Brainlab/ExacTrac®

Overview

We know that cancer can be especially frightening when it affects sensitive areas like the brain, liver, and lungs. That's why we use equipment that offers a high degree of precision. At Staten Island University Hospital Northwell Health, we use Brainlab/ExacTrac stereotactic radiosurgery to treat cancers of the brain and lesions.

How does it work?

Stereotactic radiosurgery is not surgery. Rather, it is a highly precise form of radiation therapy. With Brainlab/ExacTrac, radiation beams can be shaped to target the exact contour of the tumor or lesion. Even if your tumor or lesion is irregularly formed, we can adjust the shape of the beam to target that area. Sophisticated software calculates the ideal access points and defines the treatment plan.

During radiation therapy, a patient lies down on a special ExacTrac treatment bed. During your treatment, the bed monitors and adjusts for patient movement and respiration. The Brainlab radiation source moves around the patient's body, penetrating the tumor or lesion from different angles. Brainlab delivers targeted radiation while substantially limiting exposure to surrounding healthy tissue. This reduces potential damage to delicate structures such as the brainstem or spinal cord.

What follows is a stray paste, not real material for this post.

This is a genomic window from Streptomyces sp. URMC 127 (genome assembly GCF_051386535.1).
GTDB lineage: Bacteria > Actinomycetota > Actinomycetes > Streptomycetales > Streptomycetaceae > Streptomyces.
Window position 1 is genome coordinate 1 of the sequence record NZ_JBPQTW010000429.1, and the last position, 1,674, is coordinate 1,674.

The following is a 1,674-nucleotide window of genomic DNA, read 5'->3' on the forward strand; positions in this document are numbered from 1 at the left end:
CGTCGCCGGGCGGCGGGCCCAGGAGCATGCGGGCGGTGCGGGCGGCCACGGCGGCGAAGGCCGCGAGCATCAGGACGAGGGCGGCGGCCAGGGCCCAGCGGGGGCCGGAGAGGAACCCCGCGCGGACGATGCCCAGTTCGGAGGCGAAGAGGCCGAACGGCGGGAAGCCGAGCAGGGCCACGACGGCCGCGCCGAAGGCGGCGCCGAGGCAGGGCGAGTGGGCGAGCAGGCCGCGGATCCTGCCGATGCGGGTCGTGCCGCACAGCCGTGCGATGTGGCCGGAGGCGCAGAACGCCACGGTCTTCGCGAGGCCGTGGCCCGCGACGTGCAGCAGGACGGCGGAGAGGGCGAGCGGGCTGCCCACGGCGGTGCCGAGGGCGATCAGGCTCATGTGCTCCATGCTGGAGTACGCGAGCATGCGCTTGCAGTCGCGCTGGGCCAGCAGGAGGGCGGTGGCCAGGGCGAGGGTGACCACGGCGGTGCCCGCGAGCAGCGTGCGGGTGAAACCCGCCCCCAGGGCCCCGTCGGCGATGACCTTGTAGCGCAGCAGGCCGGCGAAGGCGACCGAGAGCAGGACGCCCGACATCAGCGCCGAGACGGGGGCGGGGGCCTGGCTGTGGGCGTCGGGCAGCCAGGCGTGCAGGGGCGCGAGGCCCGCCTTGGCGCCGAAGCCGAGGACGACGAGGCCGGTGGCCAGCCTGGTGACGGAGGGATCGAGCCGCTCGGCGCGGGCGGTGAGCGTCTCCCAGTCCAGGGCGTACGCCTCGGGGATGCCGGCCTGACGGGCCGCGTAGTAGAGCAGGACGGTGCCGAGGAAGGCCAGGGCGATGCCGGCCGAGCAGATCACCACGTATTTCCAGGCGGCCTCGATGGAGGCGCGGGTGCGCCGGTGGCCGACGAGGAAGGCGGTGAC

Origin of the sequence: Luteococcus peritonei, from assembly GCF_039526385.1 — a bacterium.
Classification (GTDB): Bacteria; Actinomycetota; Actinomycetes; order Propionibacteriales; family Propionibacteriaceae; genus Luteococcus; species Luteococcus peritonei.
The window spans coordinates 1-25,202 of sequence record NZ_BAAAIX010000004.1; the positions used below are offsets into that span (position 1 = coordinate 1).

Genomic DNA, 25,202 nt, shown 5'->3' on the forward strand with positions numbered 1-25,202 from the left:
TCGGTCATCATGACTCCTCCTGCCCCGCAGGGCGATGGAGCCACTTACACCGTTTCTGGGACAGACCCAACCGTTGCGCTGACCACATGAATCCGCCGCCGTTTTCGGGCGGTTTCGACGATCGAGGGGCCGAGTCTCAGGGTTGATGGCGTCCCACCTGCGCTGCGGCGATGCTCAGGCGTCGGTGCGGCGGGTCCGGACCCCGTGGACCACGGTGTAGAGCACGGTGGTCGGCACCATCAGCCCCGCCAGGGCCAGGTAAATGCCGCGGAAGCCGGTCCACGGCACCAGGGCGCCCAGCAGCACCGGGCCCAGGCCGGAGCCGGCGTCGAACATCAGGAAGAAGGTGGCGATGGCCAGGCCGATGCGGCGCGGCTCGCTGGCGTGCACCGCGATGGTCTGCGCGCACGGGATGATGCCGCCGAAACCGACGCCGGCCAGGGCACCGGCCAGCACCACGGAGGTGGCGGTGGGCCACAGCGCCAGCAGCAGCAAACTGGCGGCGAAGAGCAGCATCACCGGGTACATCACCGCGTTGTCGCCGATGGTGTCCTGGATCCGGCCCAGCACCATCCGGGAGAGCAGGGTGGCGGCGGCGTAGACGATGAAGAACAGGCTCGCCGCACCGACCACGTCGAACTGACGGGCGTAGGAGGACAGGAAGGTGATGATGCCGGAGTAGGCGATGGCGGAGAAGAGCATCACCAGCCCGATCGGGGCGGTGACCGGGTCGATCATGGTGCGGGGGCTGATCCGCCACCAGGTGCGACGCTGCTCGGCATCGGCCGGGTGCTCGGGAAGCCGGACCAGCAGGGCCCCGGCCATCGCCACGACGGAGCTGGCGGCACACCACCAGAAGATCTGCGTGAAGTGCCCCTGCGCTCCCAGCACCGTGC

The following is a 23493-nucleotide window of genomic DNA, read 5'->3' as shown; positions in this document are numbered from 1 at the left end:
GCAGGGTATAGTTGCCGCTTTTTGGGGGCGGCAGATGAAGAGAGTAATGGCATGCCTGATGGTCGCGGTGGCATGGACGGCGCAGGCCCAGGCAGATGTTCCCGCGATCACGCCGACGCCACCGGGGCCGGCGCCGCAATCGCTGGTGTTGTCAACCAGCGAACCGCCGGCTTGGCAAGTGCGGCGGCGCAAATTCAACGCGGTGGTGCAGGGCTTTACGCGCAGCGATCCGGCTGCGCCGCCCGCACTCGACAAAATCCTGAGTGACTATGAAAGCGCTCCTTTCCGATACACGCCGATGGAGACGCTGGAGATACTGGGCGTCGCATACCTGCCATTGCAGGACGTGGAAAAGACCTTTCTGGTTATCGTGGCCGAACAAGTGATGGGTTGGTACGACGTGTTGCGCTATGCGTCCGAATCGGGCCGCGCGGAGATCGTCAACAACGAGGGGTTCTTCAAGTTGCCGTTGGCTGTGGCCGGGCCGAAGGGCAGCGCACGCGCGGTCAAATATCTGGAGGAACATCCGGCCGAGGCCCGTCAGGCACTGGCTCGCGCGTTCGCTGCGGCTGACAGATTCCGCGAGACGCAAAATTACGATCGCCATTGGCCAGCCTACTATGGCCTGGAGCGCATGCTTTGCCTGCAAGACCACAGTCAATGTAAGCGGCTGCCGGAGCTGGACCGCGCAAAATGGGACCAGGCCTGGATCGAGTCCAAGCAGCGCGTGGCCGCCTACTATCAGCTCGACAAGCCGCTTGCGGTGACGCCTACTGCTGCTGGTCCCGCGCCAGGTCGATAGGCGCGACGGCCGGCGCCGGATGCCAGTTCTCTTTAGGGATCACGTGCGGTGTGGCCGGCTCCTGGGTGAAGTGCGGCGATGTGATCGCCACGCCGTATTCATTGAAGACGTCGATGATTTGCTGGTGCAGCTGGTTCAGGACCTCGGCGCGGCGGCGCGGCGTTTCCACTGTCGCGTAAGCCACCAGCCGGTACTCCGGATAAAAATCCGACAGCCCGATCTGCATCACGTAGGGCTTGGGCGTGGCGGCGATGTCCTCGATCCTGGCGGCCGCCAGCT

The treatment is typically delivered in less than 30 minutes on an outpatient basis. Download our brochure for additional information.

Conditions treated by Brainlab/ExacTrac radiosurgery

Brainlab/ExacTrac stereotactic radiosurgery can treat intracranial tumors, extracranial tumors, and non-cancerous conditions. Some of the clinical indications include:

  • Brain tumors
  • Head and neck tumors
  • Spinal tumors
  • Liver, lung, prostate, and gastrointestinal tumors

To find out more about our treatment options, contact the Department of Radiation Oncology at Staten Island University Hospital. We are happy to help with any of the important questions you may need to ask.

Contact us

(718) 226-8862

Call the Department of Radiation Oncology at Staten Island University Hospital to learn more about BrainLab/ExacTrac stereotactic radiosurgery.

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